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The Mislaid Magician: Or, Ten Years After (The Cecelia and Kate Novels Book 3) Kindle Edition
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About the Author
- Print length : 340 pages
- Publisher : Open Road Media Teen & Tween (May 22, 2012)
- Publication date : May 22, 2012
- Language: : English
- ASIN : B007ZI01ZY
- File size : 6225 KB
- Word Wise : Not Enabled
- X-Ray : Not Enabled
- Text-to-Speech : Enabled
- Enhanced typesetting : Enabled
- Lending : Enabled
- Best Sellers Rank: #168,253 in Kindle Store (See Top 100 in Kindle Store)
- Customer Reviews:
Top reviews from the United States
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I would love to read more magical adventures of the next generation! They can surely be of service to their Queen as the 19th century proceeds.
Kate's sister Georgy, now a duchess, their aunts Elizabeth and Charlotte and Cecy's magical tutor from the first book all become involved, as do a brother and sister pair of what Aunt Charlotte refers to as "encroaching mushrooms" (nouveau riche) who have inherited a somewhat sinister tower from a great uncle. All is eventually made clear, and the good are suitably rewarded, the bad suitably punished.
The story is told in letters - the majority between Cecy and Kate as in the first book, but James and Thomas catch the correspondence bug as well with Thomas looking up references .and people for James. I think the authors overstepped themselves somewhat in the number of plot threads they were balancing (and tangling) and one, at least, pushed the suspension of disbelief a little too far for this reader. I also found the repetition of the authors' family photo albums in all three books pointless and annoying.
The Duke of Wellington, now the Prime Minister, has charged James (who was, as you may remember, 'Old Hookey's' ADC during the fuss with Napoleon) with a delicate mission in the north. It seems a Prussian railway surveyor/magician, one Herr Magus Franz Wilhelm Schellen, has managed to go missing while surveying railway lines in the countryside around Leeds. As his disappearance occurred some six months ago, the Prussians are becoming quite shirty about it. The Duke would like James and Cecy to make some discreet inquiries into the matter. Of course they must go, but it is equally plain that they cannot take four small children with them. The solutions is for James and Cecy to send their brood to Thomas and Kate.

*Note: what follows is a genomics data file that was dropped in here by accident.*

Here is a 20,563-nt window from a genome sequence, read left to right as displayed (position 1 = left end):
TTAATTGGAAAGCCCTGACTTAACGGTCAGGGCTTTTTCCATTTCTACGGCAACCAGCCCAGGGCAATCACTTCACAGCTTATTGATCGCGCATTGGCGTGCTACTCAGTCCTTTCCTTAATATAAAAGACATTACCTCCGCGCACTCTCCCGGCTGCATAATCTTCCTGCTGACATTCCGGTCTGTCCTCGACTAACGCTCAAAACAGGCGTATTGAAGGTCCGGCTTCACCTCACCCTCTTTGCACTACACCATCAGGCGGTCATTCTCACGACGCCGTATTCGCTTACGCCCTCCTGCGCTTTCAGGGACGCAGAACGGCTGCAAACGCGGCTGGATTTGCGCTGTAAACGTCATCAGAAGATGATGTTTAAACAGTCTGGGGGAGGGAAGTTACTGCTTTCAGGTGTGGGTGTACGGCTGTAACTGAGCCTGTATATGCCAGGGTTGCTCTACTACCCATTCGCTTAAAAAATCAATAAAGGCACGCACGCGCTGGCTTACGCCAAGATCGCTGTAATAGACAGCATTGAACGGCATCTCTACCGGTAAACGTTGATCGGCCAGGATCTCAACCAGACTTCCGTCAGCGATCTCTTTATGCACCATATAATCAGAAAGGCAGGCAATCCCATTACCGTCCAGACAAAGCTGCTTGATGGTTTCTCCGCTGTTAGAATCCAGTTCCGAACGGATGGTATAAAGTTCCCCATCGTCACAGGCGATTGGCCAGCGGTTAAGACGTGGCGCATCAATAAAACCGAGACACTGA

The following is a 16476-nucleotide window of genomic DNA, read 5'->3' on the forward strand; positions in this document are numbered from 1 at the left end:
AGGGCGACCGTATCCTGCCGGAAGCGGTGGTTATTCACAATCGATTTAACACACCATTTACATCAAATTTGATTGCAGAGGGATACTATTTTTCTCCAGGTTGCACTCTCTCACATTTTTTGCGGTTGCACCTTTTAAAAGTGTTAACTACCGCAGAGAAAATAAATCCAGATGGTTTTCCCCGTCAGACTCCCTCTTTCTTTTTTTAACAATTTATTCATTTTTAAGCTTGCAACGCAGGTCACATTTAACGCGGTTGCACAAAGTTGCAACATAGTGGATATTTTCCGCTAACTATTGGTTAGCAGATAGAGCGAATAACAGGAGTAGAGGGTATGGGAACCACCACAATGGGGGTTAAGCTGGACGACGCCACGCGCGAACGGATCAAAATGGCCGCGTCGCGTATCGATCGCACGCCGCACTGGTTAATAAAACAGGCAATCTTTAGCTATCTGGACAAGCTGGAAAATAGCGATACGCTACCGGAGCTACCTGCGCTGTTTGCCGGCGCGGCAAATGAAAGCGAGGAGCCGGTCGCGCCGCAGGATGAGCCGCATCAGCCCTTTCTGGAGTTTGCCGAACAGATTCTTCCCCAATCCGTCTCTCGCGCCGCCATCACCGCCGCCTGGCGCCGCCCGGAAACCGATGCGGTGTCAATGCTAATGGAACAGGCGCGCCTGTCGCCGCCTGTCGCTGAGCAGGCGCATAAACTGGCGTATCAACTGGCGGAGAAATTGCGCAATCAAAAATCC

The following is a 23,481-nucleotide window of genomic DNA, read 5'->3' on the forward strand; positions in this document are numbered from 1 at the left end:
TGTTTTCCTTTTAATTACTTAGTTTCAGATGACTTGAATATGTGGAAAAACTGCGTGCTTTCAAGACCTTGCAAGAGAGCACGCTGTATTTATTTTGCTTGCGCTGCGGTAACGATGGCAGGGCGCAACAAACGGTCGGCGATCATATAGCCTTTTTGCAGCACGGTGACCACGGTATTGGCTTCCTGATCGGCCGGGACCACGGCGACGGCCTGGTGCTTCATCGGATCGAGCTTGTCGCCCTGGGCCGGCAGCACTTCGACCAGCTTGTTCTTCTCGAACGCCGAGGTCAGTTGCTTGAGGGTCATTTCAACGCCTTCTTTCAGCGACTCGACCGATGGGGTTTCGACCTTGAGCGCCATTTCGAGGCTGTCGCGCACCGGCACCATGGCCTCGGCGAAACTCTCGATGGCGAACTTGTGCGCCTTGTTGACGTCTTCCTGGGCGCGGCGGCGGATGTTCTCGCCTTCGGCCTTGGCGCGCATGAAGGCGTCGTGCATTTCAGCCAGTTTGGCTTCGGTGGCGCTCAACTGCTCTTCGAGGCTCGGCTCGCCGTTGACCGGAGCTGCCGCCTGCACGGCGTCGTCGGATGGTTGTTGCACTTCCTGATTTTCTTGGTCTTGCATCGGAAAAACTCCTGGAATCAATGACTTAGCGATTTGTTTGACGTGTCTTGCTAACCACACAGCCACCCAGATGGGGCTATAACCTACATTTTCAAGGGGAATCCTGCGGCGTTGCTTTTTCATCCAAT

While Cecy and James are gadding about the north searching for their missing Prussian and investigating a tangle of magical ley lines and railway politics, Kate and Thomas are having a few adventures of their own. Kate's spoiled younger sister Georgina, now Her Grace, the Duchess of Waltham, has shown up and made herself at home - with no explanation given for separating from her husband or the even more unbelievable fact that she is missing the London Season to rusticate at Skeynes with Kate and Thomas. With six children in the nursery (at least two of whom are beginning to show a precocious talent for magic) and Georgy moping about the place, Kate and Thomas have their hands full. When an unknown villain makes off with their eldest son, the couple rescues him and a young girl - the stoic and dignified Drina, who refuses to say a single word about where she was abducted from or why. Then there's the matter of a very strong magician poking at the magical wards around Skeynes and attempting to find a way into the Schofield home. It's enough to make one wonder what in the world is going on in the Realm!
I am a huge fan of this historical/fantasy/mystery trilogy by Patricia Wrede and Caroline Stevermer. Like the novel that originally introduced readers to Kate and Cecy (Sorcery and Cecelia), The Mislaid Magician is composed entirely of letters. Now, however, we also get to hear from Thomas and James, as well as Kate and Cecy. All three of these novels (the second was The Grand Tour) are utterly charming with sweet, funny, feisty characters and fascinating mystery plots. The Regency details, especially the manners and mannerisms, contribute a goof deal to the overall stories, as does the wonderful, witty writing of the two authors.
Top reviews from other countries
I couldn't put the book down and it was a lot of fun to meet all the characters again.
I think it was better than the Grand Tour (which was also good if a bit soppy at times). I will always think of Sorcery and Celia as the best but this book is a very close second.